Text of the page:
February 24, 2004
From: Mabel Fang
I found this gelatinous-looking slug on a muck dive in Puerto Galera, Philippines. It seems to be secreting some threads from its 'twin peaks'.
Could you please help us identify and explain this behaviour?
Depth: 30 feet
Temp: 23 degree celsius
Date: 23 Jan 2004
email@example.comFang, M., 2004 (Feb 24) A benthic ctenophore from the Philippines. [Message in] Sea Slug Forum. Australian Museum, Sydney. Available from http://www.seaslugforum.net/find/12274
This is 'slug' is not a mollusc. It is a very strange member of the phylum Ctenophora. The most common members of this phylum are small planktonic animals called Comb Jellies which have a pair of long branches tentacles for catching their prey. The platyctene ctenophores are a small group which no longer swim, and are flattened to look much like a slug or flat worm. Some live directly on the sea floor while others live on plants or sessile animals. They can be recognised buy the pair of branched tentacles which usually have a pointed sac in which they can retract - your 'twin peaks'.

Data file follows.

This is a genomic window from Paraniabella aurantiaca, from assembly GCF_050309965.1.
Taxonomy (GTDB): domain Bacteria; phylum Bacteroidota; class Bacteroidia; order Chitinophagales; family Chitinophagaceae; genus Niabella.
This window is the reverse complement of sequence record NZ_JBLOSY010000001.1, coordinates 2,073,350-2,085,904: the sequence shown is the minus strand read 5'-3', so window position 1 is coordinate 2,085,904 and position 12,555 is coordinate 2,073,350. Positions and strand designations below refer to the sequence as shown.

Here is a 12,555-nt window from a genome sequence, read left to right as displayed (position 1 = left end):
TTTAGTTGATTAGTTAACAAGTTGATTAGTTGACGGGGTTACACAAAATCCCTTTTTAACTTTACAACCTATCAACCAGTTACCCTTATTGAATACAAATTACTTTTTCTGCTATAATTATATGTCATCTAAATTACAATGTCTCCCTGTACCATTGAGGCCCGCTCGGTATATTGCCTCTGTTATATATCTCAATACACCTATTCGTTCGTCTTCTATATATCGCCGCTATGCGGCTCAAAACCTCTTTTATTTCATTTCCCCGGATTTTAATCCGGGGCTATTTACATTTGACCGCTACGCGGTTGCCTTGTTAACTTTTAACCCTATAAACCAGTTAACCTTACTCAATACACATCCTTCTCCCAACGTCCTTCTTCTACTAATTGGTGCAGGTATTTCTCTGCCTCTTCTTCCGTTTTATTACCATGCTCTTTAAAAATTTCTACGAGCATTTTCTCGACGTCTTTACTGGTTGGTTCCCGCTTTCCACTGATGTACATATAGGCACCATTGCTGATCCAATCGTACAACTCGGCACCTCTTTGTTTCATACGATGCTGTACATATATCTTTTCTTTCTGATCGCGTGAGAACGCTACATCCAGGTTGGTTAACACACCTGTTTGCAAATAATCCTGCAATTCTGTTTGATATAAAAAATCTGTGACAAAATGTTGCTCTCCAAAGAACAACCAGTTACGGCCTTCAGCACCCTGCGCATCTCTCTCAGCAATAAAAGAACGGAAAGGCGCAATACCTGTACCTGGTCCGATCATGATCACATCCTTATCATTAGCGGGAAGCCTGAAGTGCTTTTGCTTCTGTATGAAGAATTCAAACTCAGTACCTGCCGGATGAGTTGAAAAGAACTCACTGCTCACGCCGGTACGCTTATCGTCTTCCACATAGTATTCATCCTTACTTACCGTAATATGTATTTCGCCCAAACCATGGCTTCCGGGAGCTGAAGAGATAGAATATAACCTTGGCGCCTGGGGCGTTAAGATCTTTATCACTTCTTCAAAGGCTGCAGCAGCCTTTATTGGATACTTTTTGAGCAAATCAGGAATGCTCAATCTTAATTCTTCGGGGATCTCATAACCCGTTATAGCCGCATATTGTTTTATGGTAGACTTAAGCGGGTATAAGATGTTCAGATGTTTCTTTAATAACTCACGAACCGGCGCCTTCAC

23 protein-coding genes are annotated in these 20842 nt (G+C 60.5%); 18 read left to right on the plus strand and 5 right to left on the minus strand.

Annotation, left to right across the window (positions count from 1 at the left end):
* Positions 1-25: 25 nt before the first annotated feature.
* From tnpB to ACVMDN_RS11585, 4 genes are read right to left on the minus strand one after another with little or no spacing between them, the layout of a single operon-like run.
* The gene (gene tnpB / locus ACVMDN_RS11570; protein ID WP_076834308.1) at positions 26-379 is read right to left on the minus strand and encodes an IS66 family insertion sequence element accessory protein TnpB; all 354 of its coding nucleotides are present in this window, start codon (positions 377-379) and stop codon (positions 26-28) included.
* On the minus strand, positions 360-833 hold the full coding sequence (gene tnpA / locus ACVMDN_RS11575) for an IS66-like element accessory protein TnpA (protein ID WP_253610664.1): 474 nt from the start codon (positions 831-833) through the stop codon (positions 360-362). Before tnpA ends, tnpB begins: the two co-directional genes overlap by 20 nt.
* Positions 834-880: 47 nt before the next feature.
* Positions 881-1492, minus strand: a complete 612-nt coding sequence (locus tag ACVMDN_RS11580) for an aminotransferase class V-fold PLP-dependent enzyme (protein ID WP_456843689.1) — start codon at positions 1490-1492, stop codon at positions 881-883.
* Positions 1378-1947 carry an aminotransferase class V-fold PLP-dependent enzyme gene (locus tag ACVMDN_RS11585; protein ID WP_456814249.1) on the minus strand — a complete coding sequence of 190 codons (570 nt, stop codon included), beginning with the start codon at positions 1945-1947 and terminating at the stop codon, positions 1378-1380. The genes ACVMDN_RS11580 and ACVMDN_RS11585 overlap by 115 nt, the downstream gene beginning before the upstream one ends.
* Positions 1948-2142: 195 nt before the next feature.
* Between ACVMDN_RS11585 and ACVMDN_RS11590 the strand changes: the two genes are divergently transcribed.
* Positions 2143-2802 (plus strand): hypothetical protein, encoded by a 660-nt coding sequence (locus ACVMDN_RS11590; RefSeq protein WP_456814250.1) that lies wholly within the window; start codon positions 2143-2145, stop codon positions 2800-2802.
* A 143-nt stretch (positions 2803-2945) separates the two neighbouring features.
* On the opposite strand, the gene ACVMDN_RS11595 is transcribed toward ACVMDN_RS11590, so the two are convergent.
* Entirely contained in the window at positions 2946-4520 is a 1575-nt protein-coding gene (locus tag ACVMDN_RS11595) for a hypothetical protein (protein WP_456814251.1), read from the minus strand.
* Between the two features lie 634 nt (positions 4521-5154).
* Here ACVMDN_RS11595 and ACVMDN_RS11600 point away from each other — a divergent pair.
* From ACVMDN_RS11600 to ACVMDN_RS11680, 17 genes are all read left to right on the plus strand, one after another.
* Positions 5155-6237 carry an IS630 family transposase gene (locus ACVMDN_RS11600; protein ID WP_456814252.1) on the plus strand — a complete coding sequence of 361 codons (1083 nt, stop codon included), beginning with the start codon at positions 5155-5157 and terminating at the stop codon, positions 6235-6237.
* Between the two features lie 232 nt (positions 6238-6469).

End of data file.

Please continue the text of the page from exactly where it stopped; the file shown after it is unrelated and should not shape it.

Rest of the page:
Your animal is probably a species of Coeloplana. Although not a real sea-slug, these are very interesting animals. They are seldom photographed and usually misidentified as strange flat worms.
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